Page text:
Please say no to pig 'wrestling' at the 2015 Fair

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Please say no to pig 'wrestling' at the 2015 Fair

This petition had 19,545 supporters
River Valley Crawford County Humane Society started this petition to Harrison County Fair Board, Corydon Indiana

An event known as pig 'wrestling' has been proposed for the 2015 Harrison County Indiana Fair. Infant and young pigs are to be brought in from out of state and put into a mud pit where teams of people will chase the pigs with the goal to throw the pig into a trash can. The photo above showing a pig dropped on her head provides an example of the cruelty endured by the animals. We the signed ask the Fair Board to say no to this event and instead choose community-positive public activities. 

1) The proposed event is not wrestling. Full Definition of Wrestling: "a sport or contest in which two unarmed individuals struggle hand to hand with each attempting to subdue or unbalance the other." The proposed event does not meet the definition of wrestling. Instead a small targeted animal is overwhelmed by groups of much larger stronger individuals. The animal is then grabbed twisted, shoved face first into the mud, dragged and thrown. The animal is in no way a competitor. Clearly this is abuse, bullying and terrorizing of a defenseless animal.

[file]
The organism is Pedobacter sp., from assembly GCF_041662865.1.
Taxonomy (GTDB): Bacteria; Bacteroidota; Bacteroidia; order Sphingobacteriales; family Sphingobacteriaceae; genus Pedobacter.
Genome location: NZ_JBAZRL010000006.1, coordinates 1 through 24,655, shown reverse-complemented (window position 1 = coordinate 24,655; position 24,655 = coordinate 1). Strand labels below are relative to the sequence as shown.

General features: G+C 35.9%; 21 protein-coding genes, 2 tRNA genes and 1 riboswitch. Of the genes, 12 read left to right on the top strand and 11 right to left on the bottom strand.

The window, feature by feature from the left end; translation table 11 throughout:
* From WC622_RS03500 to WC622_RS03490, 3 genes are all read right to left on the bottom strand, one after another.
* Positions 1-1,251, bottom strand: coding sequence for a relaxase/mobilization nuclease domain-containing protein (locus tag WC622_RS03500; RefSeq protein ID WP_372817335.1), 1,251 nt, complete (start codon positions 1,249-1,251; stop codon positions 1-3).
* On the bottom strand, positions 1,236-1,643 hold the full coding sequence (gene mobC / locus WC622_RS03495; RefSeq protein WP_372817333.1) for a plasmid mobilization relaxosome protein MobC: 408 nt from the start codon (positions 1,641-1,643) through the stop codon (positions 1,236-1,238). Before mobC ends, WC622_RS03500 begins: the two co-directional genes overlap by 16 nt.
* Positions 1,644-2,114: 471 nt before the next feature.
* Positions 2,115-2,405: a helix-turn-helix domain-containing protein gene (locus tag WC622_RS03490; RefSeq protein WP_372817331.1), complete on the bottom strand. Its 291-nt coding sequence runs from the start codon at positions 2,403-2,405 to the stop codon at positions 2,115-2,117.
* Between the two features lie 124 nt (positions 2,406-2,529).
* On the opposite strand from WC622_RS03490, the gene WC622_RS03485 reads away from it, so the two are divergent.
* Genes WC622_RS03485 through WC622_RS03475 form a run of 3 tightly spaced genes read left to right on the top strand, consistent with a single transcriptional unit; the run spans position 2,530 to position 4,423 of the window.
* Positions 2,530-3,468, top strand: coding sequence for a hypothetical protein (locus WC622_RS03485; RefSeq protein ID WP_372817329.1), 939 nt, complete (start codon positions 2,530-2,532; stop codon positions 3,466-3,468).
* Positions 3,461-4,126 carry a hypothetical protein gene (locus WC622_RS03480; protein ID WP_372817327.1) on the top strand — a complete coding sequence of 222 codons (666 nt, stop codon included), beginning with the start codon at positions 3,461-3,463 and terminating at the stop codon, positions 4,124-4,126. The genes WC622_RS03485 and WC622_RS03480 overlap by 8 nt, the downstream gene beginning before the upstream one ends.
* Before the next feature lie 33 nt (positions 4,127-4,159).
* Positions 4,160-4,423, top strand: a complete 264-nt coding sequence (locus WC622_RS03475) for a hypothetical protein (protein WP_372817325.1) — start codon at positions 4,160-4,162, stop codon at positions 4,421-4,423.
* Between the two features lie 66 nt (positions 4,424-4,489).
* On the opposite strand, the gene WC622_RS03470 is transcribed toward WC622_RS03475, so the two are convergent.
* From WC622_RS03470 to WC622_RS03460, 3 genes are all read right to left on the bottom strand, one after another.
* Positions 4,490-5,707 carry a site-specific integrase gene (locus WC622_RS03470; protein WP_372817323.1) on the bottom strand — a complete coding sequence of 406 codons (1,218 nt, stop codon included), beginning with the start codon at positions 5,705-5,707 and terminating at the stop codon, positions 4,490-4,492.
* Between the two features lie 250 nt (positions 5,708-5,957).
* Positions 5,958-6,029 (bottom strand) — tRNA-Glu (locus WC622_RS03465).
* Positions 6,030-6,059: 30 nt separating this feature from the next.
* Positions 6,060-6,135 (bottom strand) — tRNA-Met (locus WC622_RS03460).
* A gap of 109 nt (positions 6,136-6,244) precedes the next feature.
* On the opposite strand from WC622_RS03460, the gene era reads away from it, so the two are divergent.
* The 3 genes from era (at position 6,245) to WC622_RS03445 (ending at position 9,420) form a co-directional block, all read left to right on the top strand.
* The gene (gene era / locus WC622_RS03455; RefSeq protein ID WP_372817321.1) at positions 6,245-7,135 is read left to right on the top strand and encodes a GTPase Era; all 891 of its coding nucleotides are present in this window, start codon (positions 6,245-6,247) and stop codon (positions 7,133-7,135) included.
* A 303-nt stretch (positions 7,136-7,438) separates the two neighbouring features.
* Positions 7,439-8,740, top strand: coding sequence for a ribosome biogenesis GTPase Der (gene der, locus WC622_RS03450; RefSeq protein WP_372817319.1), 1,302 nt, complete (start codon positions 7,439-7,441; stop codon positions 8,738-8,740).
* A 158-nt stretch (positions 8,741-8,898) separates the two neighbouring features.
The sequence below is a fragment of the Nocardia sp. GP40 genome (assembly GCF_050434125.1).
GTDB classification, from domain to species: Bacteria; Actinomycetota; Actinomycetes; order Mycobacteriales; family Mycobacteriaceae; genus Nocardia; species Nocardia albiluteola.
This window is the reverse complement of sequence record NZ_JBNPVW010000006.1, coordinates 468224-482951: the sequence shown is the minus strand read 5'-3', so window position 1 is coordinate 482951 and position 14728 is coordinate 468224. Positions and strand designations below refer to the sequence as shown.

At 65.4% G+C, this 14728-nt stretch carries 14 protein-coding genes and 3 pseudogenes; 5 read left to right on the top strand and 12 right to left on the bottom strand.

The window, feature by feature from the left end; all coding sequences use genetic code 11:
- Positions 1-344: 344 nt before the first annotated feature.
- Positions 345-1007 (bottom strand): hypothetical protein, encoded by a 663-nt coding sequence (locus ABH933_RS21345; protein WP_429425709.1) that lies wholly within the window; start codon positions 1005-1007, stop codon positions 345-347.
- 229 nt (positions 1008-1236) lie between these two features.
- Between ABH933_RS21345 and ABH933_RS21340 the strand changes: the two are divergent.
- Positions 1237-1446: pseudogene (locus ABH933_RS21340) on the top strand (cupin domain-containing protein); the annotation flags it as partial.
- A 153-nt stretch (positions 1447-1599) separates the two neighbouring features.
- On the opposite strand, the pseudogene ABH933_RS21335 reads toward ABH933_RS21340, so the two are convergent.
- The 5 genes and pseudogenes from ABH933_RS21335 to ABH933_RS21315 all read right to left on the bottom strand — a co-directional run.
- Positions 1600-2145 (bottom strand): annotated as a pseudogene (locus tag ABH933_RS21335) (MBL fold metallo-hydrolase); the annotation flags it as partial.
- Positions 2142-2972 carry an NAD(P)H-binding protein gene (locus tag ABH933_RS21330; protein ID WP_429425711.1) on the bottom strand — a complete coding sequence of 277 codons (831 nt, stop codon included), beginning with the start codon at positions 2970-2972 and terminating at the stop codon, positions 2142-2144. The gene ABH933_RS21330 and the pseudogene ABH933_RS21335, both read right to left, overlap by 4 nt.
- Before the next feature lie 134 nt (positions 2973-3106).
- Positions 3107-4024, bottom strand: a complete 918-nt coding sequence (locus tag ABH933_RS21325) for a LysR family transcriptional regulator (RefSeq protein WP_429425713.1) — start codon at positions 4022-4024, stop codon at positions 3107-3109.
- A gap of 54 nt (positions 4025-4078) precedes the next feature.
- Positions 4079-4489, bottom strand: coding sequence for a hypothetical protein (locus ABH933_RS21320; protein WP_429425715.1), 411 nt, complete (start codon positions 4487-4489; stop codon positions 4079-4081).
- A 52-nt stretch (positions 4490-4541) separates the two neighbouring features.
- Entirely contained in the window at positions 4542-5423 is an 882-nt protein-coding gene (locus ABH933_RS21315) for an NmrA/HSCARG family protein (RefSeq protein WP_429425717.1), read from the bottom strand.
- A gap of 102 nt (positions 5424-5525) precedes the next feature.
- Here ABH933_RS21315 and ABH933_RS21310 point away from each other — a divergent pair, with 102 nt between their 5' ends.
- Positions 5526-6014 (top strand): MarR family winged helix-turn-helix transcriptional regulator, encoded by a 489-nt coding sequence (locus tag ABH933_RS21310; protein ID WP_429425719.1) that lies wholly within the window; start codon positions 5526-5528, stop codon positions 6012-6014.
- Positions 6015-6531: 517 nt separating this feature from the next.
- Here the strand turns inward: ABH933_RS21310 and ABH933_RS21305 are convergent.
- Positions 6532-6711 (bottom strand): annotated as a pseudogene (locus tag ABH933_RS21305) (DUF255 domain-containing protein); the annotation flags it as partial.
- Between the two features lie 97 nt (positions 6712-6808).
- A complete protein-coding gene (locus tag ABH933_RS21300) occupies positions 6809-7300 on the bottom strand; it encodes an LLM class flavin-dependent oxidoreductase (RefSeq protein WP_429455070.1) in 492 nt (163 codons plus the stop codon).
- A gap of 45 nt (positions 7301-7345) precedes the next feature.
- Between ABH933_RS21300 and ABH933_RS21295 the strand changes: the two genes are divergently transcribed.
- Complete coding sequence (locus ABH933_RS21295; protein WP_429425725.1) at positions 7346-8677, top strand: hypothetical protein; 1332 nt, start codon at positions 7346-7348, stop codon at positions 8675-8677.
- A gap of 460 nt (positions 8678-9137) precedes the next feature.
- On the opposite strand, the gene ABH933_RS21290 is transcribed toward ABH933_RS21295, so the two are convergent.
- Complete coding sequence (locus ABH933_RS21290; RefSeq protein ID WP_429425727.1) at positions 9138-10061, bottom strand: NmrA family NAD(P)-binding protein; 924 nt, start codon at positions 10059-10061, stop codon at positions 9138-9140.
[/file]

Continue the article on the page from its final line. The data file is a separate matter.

2) Do the pigs suffer? According to professors at Kansas State University and Purdue University pigs have a high sense of smell and also pigs are very sensitive to pain. Lifting and pulling pigs by their front legs is painful and can result in injury due to the fact the front leg leading up to the scapula is connected to the rest of the skeleton by tendons and ligaments instead of a ball and joint bone structure. Countless online photos and videos of pigs assaulted by teams of humans clearly show the pigs being hoisted by their front legs, their bodies being contorted at near 45degree angles and being forced into other abnormal positions. In one online video a pig is seen with her head forced into the mud. When she finally struggles back up she clearly spews out the slop. Inhaling mud into her lungs and swallowing the mud is possible. Were a dog or cat treated in this manner charges of cruelty would result. We have seen no evidence that medical care is provided the possibly injured animals.